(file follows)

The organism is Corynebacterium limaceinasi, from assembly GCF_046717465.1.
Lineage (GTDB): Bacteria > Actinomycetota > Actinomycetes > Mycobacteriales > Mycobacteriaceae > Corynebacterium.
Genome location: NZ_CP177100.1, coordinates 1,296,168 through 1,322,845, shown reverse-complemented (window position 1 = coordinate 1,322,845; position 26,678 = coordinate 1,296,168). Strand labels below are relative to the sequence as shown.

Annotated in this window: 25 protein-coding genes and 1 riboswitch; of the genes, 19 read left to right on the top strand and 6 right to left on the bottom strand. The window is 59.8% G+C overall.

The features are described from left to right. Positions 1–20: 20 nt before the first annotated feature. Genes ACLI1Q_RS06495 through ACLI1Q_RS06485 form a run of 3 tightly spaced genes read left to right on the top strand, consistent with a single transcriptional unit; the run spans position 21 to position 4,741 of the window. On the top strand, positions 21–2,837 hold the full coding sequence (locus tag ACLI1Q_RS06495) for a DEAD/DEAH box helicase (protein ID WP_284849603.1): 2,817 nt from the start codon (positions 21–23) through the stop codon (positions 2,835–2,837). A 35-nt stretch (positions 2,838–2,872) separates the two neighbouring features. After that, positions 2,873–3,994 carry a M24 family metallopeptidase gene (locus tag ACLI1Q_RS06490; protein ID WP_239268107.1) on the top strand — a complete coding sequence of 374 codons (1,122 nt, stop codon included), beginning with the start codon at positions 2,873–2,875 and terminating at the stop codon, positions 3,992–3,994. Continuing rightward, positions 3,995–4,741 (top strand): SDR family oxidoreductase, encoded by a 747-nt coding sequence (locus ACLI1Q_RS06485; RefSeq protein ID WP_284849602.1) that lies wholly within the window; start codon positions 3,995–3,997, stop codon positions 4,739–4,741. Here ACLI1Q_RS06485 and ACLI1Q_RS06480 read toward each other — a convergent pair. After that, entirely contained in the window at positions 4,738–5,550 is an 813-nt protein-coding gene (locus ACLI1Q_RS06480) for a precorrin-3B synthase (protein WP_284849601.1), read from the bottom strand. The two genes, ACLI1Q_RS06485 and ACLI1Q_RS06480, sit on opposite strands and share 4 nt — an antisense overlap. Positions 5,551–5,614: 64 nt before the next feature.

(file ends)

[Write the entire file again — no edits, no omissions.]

The organism is Corynebacterium limaceinasi, from assembly GCF_046717465.1.
Lineage (GTDB): Bacteria > Actinomycetota > Actinomycetes > Mycobacteriales > Mycobacteriaceae > Corynebacterium.
Genome location: NZ_CP177100.1, coordinates 1,296,168 through 1,322,845, shown reverse-complemented (window position 1 = coordinate 1,322,845; position 26,678 = coordinate 1,296,168). Strand labels below are relative to the sequence as shown.

Annotated in this window: 25 protein-coding genes and 1 riboswitch; of the genes, 19 read left to right on the top strand and 6 right to left on the bottom strand. The window is 59.8% G+C overall.

The features are described from left to right. Positions 1–20: 20 nt before the first annotated feature. Genes ACLI1Q_RS06495 through ACLI1Q_RS06485 form a run of 3 tightly spaced genes read left to right on the top strand, consistent with a single transcriptional unit; the run spans position 21 to position 4,741 of the window. On the top strand, positions 21–2,837 hold the full coding sequence (locus tag ACLI1Q_RS06495) for a DEAD/DEAH box helicase (protein ID WP_284849603.1): 2,817 nt from the start codon (positions 21–23) through the stop codon (positions 2,835–2,837). A 35-nt stretch (positions 2,838–2,872) separates the two neighbouring features. After that, positions 2,873–3,994 carry a M24 family metallopeptidase gene (locus tag ACLI1Q_RS06490; protein ID WP_239268107.1) on the top strand — a complete coding sequence of 374 codons (1,122 nt, stop codon included), beginning with the start codon at positions 2,873–2,875 and terminating at the stop codon, positions 3,992–3,994. Continuing rightward, positions 3,995–4,741 (top strand): SDR family oxidoreductase, encoded by a 747-nt coding sequence (locus ACLI1Q_RS06485; RefSeq protein ID WP_284849602.1) that lies wholly within the window; start codon positions 3,995–3,997, stop codon positions 4,739–4,741. Here ACLI1Q_RS06485 and ACLI1Q_RS06480 read toward each other — a convergent pair. After that, entirely contained in the window at positions 4,738–5,550 is an 813-nt protein-coding gene (locus ACLI1Q_RS06480) for a precorrin-3B synthase (protein WP_284849601.1), read from the bottom strand. The two genes, ACLI1Q_RS06485 and ACLI1Q_RS06480, sit on opposite strands and share 4 nt — an antisense overlap. Positions 5,551–5,614: 64 nt before the next feature.